Samsung Galaxy S10 Review: Get the S10e instead
May 31, 2019
The Samsung Galaxy S10 is Samsung’s latest iteration of its Galaxy line. It brings the first hole punch infinity display and ultrasonic under screen fingerprint scanner to the market. With the inclusion of three rear-facing cameras and their recently refreshed One UI, the Galaxy S10 packs a ton of features. Samsung’s UI has also significantly improved with the introduction of One UI making it a real contender in stock like performance. Coupled with the exceptional hardware and specifications, the S10 on paper looks to be a great phone. But in practice, it might make more sense for you to grab its little brother the S10e. Let us take a look at why.
- 📺 6.1 inch Dynamic AMOLED Infinity Hole Punch Display 1440 x 3040
- 🧠 Qualcomm Snapdragon 855 (Exynos 9825 elsewhere)
- 🗃️ 8GB RAM 128-512GB Storage
- 📷 Three Rear Cameras
- 📷Wide: 12MP, f/1.5-2.4, 26mm, 1/2.55", 1.4µm, Dual Pixel PDAF, OIS
- 📷Telephoto: 12 MP, f/2.1, 52mm, 1/3.6", 1.0µm, PDAF, OIS, 2x optical zoom
- 📷Ultrawide: 16 MP, f/2.2, 12mm, 1.0µm, Super Steady video
- 🔋 3400 mAh
- 🔌 25WW wired, up to 15W Qi, reverse Qi
- 📐 149.9 x 70.4 x 7.8 mm
- 💸 $899+ in the US
- 📅 Available
For more information, check out the Samsung Galaxy S10 page
What sets this device apart?
Design and Feel
The Samsung Galaxy S10 is a gorgeous device. With its tampered curve to the shimmering prism white color, the design language makes it look like something from the future. Overall, it is really hard to describe just how striking the Galaxy S10 looks until you have used it for a couple of days. The design is certainly one thing that I will greatly miss after this review.
In order to achieve this look, there were certain trade-offs that were taken. For instance, the phone is super slippery. If you are not careful, it is easy to have it slip out of your hand. This would be easily solved by getting a case or vinyl skin. But at the same time, why buy a phone made of glass if all you are going to do is put it in plastic? I would have rathered Samsung put some type of coating onto the back of the device to make it so that is wasn’t so slippery.
Infinity O Display
The Samsung Galaxy S10 is the first phones to employ a hole punch in its screen rather than a notch. I was slightly surprised to see Samsung going down the path of putting in a hole punch and not just sticking out till we found a way to put the camera under the screen.
In daily use, you won’t notice the hole punch much. Often times I forget it is even there. What I have noticed is that in some applications, the phone would move the video off-center to compensate for that hole so that it does not cover any content. This makes the video looks lopsided which was slightly distracting for me.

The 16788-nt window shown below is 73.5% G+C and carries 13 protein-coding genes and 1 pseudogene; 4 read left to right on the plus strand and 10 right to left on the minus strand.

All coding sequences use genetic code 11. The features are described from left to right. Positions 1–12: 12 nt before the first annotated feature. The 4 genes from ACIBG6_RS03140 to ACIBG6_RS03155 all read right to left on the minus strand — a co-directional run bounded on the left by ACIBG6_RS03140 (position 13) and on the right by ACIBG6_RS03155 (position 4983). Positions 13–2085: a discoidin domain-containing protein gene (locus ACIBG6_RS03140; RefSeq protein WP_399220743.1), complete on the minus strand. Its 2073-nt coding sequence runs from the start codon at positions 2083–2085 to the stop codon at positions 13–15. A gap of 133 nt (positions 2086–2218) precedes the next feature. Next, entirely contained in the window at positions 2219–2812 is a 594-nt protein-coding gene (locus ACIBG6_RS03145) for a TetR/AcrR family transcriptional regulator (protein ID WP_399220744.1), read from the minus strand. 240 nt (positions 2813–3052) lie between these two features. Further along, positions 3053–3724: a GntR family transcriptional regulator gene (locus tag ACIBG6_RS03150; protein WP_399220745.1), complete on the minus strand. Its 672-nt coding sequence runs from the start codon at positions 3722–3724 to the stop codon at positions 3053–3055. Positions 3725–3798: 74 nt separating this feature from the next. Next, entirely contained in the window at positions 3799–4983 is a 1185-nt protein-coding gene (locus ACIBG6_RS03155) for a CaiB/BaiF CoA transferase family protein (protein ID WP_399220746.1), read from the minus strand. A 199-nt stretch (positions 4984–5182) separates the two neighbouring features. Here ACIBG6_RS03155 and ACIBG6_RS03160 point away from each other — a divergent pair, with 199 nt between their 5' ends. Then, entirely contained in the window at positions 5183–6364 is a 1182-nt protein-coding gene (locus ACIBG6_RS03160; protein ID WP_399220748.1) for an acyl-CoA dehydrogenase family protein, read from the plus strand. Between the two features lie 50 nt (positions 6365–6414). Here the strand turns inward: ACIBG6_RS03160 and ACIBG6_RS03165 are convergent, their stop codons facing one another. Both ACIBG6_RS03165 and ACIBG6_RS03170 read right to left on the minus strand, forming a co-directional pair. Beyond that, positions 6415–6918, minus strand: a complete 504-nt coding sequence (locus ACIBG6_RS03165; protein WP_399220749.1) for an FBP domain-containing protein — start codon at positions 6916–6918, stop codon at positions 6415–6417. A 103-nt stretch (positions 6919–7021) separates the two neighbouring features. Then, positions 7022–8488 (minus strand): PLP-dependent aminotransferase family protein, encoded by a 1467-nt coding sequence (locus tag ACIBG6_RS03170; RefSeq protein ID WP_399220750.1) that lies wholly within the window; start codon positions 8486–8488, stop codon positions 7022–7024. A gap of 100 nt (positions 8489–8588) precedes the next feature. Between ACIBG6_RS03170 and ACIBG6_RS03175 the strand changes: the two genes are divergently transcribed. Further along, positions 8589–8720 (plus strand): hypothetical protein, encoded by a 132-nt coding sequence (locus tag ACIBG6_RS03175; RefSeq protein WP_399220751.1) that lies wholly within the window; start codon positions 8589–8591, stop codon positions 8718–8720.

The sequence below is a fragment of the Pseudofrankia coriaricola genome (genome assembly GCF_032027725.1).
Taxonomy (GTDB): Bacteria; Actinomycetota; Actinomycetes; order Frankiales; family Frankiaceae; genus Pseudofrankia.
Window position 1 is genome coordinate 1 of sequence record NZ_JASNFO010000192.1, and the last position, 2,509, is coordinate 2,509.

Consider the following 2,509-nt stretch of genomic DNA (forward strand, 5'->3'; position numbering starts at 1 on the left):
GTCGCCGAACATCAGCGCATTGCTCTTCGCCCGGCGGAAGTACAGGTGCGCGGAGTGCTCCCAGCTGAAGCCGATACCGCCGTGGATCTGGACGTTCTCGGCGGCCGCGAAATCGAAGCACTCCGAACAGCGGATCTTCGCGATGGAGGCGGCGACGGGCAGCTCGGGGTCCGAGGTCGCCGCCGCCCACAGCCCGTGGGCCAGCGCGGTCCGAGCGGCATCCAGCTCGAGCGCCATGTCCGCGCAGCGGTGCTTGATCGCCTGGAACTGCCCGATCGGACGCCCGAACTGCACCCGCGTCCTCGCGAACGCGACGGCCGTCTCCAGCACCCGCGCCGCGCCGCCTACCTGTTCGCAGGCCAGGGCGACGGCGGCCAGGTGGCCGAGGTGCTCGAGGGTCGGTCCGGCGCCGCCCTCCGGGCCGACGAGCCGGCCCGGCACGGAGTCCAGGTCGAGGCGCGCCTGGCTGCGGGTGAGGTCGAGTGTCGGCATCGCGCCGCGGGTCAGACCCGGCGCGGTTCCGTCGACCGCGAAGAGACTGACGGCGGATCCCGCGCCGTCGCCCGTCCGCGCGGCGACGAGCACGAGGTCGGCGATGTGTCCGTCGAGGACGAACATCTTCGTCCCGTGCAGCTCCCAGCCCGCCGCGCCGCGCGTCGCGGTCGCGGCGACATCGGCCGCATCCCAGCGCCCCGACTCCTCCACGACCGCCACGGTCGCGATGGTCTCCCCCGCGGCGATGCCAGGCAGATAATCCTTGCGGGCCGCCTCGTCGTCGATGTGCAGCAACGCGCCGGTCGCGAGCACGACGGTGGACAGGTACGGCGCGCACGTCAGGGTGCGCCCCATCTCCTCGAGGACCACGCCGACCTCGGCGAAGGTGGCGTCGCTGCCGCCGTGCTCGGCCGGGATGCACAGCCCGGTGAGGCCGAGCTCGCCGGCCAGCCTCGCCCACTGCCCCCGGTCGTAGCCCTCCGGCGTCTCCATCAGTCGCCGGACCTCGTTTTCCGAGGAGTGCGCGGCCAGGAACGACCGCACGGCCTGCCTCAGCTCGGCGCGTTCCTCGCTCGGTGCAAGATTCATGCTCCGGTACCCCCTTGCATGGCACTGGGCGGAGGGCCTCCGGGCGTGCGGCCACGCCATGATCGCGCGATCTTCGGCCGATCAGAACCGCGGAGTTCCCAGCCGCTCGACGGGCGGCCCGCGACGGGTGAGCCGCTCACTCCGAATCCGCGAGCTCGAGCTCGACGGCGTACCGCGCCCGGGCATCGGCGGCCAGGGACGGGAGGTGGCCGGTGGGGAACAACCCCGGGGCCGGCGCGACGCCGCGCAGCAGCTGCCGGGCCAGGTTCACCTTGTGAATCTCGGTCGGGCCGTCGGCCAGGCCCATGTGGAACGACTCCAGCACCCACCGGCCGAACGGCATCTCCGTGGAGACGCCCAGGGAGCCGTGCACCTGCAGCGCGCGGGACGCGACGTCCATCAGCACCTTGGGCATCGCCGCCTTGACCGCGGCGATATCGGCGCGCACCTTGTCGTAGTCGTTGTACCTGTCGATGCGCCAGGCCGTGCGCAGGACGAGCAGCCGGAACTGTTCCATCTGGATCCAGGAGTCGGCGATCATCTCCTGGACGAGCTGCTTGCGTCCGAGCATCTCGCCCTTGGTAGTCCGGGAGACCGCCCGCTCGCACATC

The screen comes set in Natural color temperature. You can go into the setting and change it to Vivid which increases the saturation to give the colors more pop. In Vivid mode, you can also change the color temperature of the device, making it either warmer or cooler. Personally, I found the screen to be on the warmer side, even with the color temperature set to the coolest.
Reverse Wireless Charging
Huawei first introduced this feature on their Mate 20 Pro. Samsung’s implementation is similar but offers a faster charge at 4.5 watts. Your device will also need at least 30% of battery in order to use this feature. To activate, you can simply swipe down on the notification shade and click on PowerShare from the quick settings. A blue light will then light up on the back of the device next to the cameras. Once you place down your qi wireless compatible device (in my case the Galaxy Buds) that light will turn red to let you know its charging. Once the device is done charging, the Galaxy S10 will automatically turn off PowerShare as well.
One UI has brought some upcoming Android Q features to their Android Pie phones. One, in particular, is an automatic dark theme that you can set to turn on at a specific time in the day. The night mode will automatically turn any of Samsung’s built-in like the phone and messengers apps into a darker layout. Most of the apps don’t seem to use true blacks as their dark theme so don’t expect much battery saving out of using the dark theme. It is, however, great on the eyes when trying to use the device at night.
Floating Window Mode
Few OEMs these days have a window mode where you can make your apps hover over your screen. To do this, tap on the recent app button and then the app icon you want to float. There will be an option to make the app into a floating window.
Dual Bluetooth Audio
Samsung’s One UI is the first device that I have seen support dual Bluetooth audio. If you are trying to watch a movie with someone else and trying to use multiple Bluetooth headphones this is one of the few devices that allow you to do that today.
Good Lock app is crucial for this phone
If you have not downloaded the Good Lock app from the Galaxy store, I highly recommend you do. Within the application, there are tons of customization features that make using the Galaxy S10 a great experience.
One particular Good Lock app functions (which is under the family tab) is the Edge Touch. Edge Touch allows you to set up dead zones on the sides of the screen to prevent accidental touches. I would say this particular app is crucial in owning the Samsung Galaxy S10. It alleviated one of the most frustrating problems I had with the Galaxy S10, which was my palm accidentally causing random actions to happen when holding the phone.
For more info about all you can do with the Good Lock app, Android Authority has a great article on it that I definitely recommend reading.